Follow us on

Record Number of Records?

July 22nd, 2008

Wow.

It is always better to underestimate demand and be pleasantly surprised, but The Dark Knight beat practically all expectations. It is such a huge hit that its weekend haul was better than the industry as a whole managed last weekend, and more than the industry made the same weekend last year. In fact, the $254 million weekend haul was a biggest all time. Needless to say, there was substantial growth this past weekend and the overall box office was up 68% from last weekend and 64% from the same weekend last year. Meanwhile, 2008 is still behind 2007 $5.37 billion to $5.41 billion, but that lead won't last.

Where to begin?

The Dark Knight broke records over the weekend. Lots of them. So many, it might be hard to keep track of them all, but let's start at the beginning.

  1. The film opened in 4,366 theaters, which is the widest opening ever breaking At World's End's previous record.
  2. 3,040 theaters held midnight showings where the film earned $18.49 million, breaking Revenge of the Sith's record.
  3. In total on Friday, the film made $67.17 million, setting the opening day record by topping Spider-man 3, as well as...
  4. Biggest single day, and...
  5. Biggest Friday.
  6. It tied the record for fastest to $100 million at just two days.
  7. On Sunday it made $43.60 million, which was the biggest Sunday ever (also beating Spider-man 3) and...
  8. The biggest third day of release.
  9. Over the weekend, it made $158.41 which is the new record for biggest weekend.
  10. Its per theater average of $36,283 was the largest per theater average for any wide release, topping Spider-man 3. (However, it lost out to Miley Cyrus for best per theater average for a number one film.)
And that's not counting a lot of records that are narrower in focus (Biggest Opening Weekend, Biggest Weekend in July, Biggest Day in July, etc.), as well as numerous IMAX records, which we will get to shortly.

(Strangely, despite having the best Friday and the best Sunday, the film didn't have the best Saturday as Spider-man 3 maintained that record.)

Where does it go from here? Well, even weak legs won't prevent The Dark Knight from reaching $300 million domestically and given the film's reviews and internal multiplier, it should be able to reach $400 million in the end. Pie in the sky where could it go? I'm not sure. Perhaps $500 million. We will have to see how it holds up next weekend.

As for the rest of the weekend, it seems almost pointless to talk about after The Dark Knight, but here it goes.

Mamma Mia! matched expectations nearly perfectly, opening with $27.75 million. This is a very strong start, especially for a film that is unlikely to suffer from the Fanboy Effect. Granted, relatively soft reviews will likely prevent the film from reaching $100 million domestically, but $200 million worldwide is not out of the question. Heck, if it can continue its torrid early pace, it will be likely. $300 million worldwide for a film that cost just over $50 million to make would be a huge, huge hit and would earn the studio a bundle. Perhaps there will be more musicals based on 70s super groups made. May I suggest Rush?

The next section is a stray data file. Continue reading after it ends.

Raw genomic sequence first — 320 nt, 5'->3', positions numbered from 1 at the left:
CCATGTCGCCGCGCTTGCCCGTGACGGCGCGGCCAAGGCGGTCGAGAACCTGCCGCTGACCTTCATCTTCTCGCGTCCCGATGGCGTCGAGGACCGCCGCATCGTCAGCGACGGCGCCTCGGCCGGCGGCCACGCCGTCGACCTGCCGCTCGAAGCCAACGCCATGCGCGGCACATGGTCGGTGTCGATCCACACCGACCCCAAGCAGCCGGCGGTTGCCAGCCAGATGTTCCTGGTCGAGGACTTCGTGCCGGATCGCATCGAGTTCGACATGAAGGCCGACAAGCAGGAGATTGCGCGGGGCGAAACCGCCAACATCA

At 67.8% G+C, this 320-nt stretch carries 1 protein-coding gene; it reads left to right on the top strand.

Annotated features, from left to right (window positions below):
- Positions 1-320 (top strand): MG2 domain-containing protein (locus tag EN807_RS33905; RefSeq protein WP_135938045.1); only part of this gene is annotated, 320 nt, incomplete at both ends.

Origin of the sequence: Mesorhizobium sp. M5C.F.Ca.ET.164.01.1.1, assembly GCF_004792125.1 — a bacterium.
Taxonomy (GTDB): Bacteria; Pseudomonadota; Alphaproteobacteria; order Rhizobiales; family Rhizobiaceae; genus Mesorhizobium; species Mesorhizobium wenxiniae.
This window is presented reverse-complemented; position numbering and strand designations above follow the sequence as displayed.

Likewise, Hancock ended up within a rounding error of Thursday's predictions with $14.04 million. After 17 days the film now has $191.54 million and will become Will Smith's fourth $200 million hit on Friday.

Journey to the Center of the Earth beat expectations, earning $12.34 million over the weekend for a total of $43.50 million after two. It is hard to imagine this film will get to $100 million domestically, but it should make enough to be considered a midlevel hit.

Hellboy 2: The Golden Army was not able to match expectations as direct competition and the Fanboy Effect proved tougher foes than expected. The film fell more than 70% to $10.12 million over the weekend and barely beat WALL-E. Meanwhile, its its total climbed to $56.5 million after 10-days, which is close to what the original made in total. This is not the worst sophomore stint drop-off for a number one film; that mark goes to Passion of the Christ's post Easter weekend. It's not even the worst sophomore sting drop-off for a number one opener, as that record it held by Doom. But this is not good either. With great reviews, one can chalk this up to the Fanboy Effect, which bodes very well for the film's chances on the home market. But domestically, $75 million might be out of reach.

The final wide release of the week was Space Chimps, which matched expectations nearly perfectly. Sadly, expectations were low and the film only brought in $7.18 million over the past three days. Mediocre reviews and direct competition are to blame here, as is a soft advertising campaign. It might not collapse next weekend at the box office, but I don't expect it to have much in the way of legs either.

Moving onto the sophomore class, there was just one resident: Meet Dave. That film fell more than 68% to $1.66 million for a 10-day total of $9.40 million. With a per theater average of just $551, I can't imagine a lot of theater owners will be willing to keep the movie for much longer and it could break records for largest theater count drop-off this Friday.

-

Filed under: The Dark Knight, Hancock, Mamma Mia!, Journey to the Center of the Earth, Hellboy II: The Golden Army, Space Chimps, Meet Dave